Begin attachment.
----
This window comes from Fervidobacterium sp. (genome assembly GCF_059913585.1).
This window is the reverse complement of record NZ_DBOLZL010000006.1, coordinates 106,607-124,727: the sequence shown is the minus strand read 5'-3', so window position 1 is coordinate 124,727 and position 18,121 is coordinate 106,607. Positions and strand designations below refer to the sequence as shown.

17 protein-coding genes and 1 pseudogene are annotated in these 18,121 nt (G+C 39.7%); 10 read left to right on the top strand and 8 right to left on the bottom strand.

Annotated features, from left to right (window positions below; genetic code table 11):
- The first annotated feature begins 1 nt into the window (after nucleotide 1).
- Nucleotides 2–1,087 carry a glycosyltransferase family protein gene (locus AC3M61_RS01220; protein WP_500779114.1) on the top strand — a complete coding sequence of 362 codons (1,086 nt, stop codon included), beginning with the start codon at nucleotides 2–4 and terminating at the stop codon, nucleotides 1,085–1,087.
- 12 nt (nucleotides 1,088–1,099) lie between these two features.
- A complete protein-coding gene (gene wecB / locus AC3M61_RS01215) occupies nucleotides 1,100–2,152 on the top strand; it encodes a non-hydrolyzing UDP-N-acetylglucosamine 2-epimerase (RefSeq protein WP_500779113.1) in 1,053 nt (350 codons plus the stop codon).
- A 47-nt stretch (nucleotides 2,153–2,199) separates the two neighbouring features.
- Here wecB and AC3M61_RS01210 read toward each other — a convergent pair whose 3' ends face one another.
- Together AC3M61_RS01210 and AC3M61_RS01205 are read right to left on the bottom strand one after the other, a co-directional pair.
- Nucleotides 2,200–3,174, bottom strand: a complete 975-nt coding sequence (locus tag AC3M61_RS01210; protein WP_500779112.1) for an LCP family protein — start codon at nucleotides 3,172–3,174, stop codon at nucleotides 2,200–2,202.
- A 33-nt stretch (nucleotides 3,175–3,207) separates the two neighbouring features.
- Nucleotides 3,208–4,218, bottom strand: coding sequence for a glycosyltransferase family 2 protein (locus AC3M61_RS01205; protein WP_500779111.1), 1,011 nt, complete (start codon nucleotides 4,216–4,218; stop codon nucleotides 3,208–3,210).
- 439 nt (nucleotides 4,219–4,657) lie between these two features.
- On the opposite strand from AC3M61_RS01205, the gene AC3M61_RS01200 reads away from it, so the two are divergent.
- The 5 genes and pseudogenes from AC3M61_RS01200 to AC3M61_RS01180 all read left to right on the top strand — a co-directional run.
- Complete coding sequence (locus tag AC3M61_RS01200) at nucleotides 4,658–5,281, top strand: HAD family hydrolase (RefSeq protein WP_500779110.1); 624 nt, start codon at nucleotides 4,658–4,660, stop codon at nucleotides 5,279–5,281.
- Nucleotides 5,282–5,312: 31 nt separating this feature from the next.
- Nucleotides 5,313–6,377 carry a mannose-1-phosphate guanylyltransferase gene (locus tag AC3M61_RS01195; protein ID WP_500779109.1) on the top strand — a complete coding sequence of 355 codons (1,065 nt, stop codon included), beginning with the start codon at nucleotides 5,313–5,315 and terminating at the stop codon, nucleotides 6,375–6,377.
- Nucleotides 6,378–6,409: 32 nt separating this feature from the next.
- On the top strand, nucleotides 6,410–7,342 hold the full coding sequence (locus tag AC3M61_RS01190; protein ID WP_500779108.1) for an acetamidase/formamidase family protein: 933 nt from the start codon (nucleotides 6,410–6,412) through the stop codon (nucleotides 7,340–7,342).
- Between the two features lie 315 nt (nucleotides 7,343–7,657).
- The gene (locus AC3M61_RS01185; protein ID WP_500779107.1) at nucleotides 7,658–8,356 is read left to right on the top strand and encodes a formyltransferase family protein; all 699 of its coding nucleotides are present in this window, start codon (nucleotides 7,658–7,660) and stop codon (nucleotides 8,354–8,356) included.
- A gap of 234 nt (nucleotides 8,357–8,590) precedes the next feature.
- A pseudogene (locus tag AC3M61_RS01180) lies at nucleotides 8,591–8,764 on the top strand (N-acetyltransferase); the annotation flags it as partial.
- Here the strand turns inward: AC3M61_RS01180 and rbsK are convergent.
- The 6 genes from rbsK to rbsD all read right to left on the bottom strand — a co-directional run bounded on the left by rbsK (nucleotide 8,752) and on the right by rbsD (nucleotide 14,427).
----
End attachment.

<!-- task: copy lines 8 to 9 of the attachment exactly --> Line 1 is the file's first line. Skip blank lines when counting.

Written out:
- A complete protein-coding gene (gene wecB / locus AC3M61_RS01215) occupies nucleotides 1,100–2,152 on the top strand; it encodes a non-hydrolyzing UDP-N-acetylglucosamine 2-epimerase (RefSeq protein WP_500779113.1) in 1,053 nt (350 codons plus the stop codon).
- A 47-nt stretch (nucleotides 2,153–2,199) separates the two neighbouring features.